Release team resources

Jo Rhett jrhett at
Mon Sep 22 19:49:27 UTC 2008

Thank you for answering the resources problem in detail, I appreciate  

> For what secteam support of the base system costs, it's mainly time
> for the members of the security team which is the cost.  The more
> branches, the more time is required.  This is not a linear cost and
> has multiple parts to it:
> There is also a cost in hardware for supported branches though this is
> less of an issue.
> The more releases are supported, the more disk-space is also needed
> for freebsd-update mirrors.  Again, far from an unsolvable problem by
> any means, but also a factor

This is what I suspected, but having the detail backing it up helps  

Has there been done any work on metrics for the support needs?   
Obviously these are a bit of hand waving because the number and type  
of security problems are hard to predict, but it does help to provide  
a useful model for understanding "costs"

In specific, is it known how many man-hours would be necessary to  
extend support for a recent release?

NOTE that I am not trying to extend the support for 4.x or 5.x or even  
6.x once 8 has shipped.  I think that 2 full releases is perfectly  
reasonable.  I'm just asking about the recent releases.

> While I'm not going more into the general discussion of how long to
> support branches, I will note that as rwatson has said - adding more
> people to secteam is not as simple as it sounds (though we are in the
> process of expanding right now).

I assumed not.  I was curious to what extent outside people could help  
support the process, while leaving commits to the internal people.   
For example, for everything except the jail vulnerability in the last  
4 years the security problems were related to third party utilities,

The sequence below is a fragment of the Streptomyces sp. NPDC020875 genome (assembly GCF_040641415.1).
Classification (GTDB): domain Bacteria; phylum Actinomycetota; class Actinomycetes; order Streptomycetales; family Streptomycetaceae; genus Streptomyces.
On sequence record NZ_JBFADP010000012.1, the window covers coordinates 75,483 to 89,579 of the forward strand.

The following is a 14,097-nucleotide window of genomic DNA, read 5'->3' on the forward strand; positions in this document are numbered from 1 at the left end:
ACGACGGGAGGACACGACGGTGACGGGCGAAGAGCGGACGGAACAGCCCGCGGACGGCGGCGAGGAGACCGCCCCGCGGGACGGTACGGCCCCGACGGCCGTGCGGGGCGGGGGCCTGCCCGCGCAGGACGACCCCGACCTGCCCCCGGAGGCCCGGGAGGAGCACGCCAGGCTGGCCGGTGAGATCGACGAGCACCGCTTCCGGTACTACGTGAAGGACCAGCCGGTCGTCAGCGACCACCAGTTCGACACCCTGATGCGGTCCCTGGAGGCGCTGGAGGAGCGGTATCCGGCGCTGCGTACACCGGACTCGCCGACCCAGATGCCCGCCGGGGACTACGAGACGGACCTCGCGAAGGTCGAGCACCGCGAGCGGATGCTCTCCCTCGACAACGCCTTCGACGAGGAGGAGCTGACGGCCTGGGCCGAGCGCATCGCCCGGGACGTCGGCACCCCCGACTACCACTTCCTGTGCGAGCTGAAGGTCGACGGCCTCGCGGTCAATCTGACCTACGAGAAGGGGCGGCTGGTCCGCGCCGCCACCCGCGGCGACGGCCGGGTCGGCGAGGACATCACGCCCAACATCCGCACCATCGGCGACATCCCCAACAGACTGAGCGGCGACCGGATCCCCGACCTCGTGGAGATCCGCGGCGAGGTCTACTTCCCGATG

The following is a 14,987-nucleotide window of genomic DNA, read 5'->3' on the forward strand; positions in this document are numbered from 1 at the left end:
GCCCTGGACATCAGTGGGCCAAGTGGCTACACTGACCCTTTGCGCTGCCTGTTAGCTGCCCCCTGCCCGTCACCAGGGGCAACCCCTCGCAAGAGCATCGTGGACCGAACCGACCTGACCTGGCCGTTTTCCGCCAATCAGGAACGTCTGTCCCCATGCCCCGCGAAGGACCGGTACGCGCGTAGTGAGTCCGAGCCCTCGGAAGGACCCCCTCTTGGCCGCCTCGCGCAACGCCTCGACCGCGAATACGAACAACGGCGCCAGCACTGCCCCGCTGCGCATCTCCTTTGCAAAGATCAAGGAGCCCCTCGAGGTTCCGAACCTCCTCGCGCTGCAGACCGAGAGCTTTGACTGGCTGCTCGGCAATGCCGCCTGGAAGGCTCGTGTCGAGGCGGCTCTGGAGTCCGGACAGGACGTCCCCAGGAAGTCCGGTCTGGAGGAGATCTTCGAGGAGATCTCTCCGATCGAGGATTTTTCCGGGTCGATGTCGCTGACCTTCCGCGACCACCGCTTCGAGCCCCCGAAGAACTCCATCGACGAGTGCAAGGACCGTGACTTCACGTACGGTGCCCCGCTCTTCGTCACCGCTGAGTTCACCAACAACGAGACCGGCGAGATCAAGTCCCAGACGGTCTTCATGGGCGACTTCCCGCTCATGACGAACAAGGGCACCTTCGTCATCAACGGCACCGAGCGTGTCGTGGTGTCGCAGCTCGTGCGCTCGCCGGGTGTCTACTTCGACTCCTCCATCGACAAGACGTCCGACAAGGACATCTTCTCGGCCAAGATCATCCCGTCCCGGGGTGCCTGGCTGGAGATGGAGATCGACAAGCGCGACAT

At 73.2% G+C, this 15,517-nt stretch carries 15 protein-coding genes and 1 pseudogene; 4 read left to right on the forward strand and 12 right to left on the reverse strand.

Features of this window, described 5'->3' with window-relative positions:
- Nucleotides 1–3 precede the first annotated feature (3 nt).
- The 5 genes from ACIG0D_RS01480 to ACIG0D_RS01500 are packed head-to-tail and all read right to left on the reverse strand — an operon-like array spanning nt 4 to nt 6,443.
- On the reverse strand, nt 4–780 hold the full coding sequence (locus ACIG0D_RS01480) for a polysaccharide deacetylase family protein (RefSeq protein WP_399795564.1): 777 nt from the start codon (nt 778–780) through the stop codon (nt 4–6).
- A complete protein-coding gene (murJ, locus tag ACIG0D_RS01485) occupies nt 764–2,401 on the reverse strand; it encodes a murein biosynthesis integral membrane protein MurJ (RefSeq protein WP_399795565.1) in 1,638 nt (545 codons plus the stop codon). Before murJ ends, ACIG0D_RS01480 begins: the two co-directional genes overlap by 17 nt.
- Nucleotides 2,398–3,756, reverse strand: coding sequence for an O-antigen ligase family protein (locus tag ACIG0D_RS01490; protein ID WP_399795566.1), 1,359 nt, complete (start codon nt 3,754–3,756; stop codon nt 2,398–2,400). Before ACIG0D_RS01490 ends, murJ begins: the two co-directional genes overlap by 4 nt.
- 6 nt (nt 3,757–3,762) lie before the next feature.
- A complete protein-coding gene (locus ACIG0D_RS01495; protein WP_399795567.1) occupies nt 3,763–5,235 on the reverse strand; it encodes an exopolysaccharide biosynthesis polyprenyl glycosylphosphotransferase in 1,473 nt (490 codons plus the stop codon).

and were widely published in security mailing lists.  Someone without  
a commit bit could certainly build the patch, test the patch on  
relevant versions, etc.

Likewise, if a patch was created for the latest version, an outside  
person could test the patch on a desired-to-support build, confirm  
that it works and/or change the patch as necessary for the older build  
(like when third party utility versions were different between major  

Is the overhead of supporting these "not-committers" such that it is  
not useful for the secteam as a whole?

(obviously the longer term goal would be to determine which of the  
outside testers would be useful for promoting within the group)

> Newer patches also wouldn't make it to freebsd-update
> as that is managed by secteam.

For my needs/desires I'd rather focus on something that would get  
pushed to freebsd-update.

> We have had one case where a committer was interested in supporting an
> older release and back-ported patches from security advisories for a
> while.  The patches for the older releases were then reviewed in each
> case by the security team before commit, but that only lasted for a
> while and was a couple of years ago AFAIR.  In theory this could
> happen again if the Security Officer at the time is OK with it - I
> haven't talked with Colin about this in a while, so I can't recall is
> position.  There would still need to be committer which is the
> interface to secteam and do the commits.  Most issues (though of
> course not all) which gets advisories are not public at the time of
> the advisory, so a fix to older branches would be likely be delayed
> some compared to initial disclosure.

As noted above, very few of the security releases were based on  
information not available to the general public (who read security- 
related mailing lists, anyway)

Jo Rhett
Net Consonance : consonant endings by net philanthropy, open source  
and other randomness

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